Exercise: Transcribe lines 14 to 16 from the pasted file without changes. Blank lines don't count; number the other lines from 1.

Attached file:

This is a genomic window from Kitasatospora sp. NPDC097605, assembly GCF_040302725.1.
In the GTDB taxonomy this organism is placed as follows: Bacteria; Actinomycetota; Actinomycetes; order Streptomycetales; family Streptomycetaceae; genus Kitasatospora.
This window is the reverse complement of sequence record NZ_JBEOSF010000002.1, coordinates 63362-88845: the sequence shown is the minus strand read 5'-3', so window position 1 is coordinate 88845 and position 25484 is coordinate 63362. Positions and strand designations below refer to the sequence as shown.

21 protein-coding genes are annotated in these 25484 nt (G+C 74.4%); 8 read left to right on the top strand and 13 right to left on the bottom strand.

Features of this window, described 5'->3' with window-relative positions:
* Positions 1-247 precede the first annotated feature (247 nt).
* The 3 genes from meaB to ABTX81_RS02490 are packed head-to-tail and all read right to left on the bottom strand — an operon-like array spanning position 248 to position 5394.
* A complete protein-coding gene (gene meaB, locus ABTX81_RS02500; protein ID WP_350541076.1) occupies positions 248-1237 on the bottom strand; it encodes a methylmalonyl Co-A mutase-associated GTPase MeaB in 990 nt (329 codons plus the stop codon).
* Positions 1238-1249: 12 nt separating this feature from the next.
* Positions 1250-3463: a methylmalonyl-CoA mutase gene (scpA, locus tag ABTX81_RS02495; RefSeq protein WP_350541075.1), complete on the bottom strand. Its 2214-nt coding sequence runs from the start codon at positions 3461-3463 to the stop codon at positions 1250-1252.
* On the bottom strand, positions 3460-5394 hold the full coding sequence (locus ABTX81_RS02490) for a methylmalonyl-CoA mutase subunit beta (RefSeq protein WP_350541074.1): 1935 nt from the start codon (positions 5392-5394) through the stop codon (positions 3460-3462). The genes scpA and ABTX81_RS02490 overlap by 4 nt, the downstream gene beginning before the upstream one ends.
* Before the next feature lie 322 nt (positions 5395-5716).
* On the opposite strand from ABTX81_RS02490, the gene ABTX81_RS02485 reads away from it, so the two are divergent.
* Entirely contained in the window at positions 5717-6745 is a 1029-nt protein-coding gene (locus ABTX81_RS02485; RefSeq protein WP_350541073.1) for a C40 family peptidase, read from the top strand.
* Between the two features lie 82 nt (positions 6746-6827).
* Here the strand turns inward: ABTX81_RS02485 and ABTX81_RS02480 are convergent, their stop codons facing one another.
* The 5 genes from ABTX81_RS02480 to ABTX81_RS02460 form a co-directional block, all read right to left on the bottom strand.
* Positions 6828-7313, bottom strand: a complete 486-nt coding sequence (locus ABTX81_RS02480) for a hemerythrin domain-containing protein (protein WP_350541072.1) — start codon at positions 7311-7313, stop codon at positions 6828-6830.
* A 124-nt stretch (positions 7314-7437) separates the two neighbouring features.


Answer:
* Entirely contained in the window at positions 5717-6745 is a 1029-nt protein-coding gene (locus ABTX81_RS02485; RefSeq protein WP_350541073.1) for a C40 family peptidase, read from the top strand.
* Between the two features lie 82 nt (positions 6746-6827).
* Here the strand turns inward: ABTX81_RS02485 and ABTX81_RS02480 are convergent, their stop codons facing one another.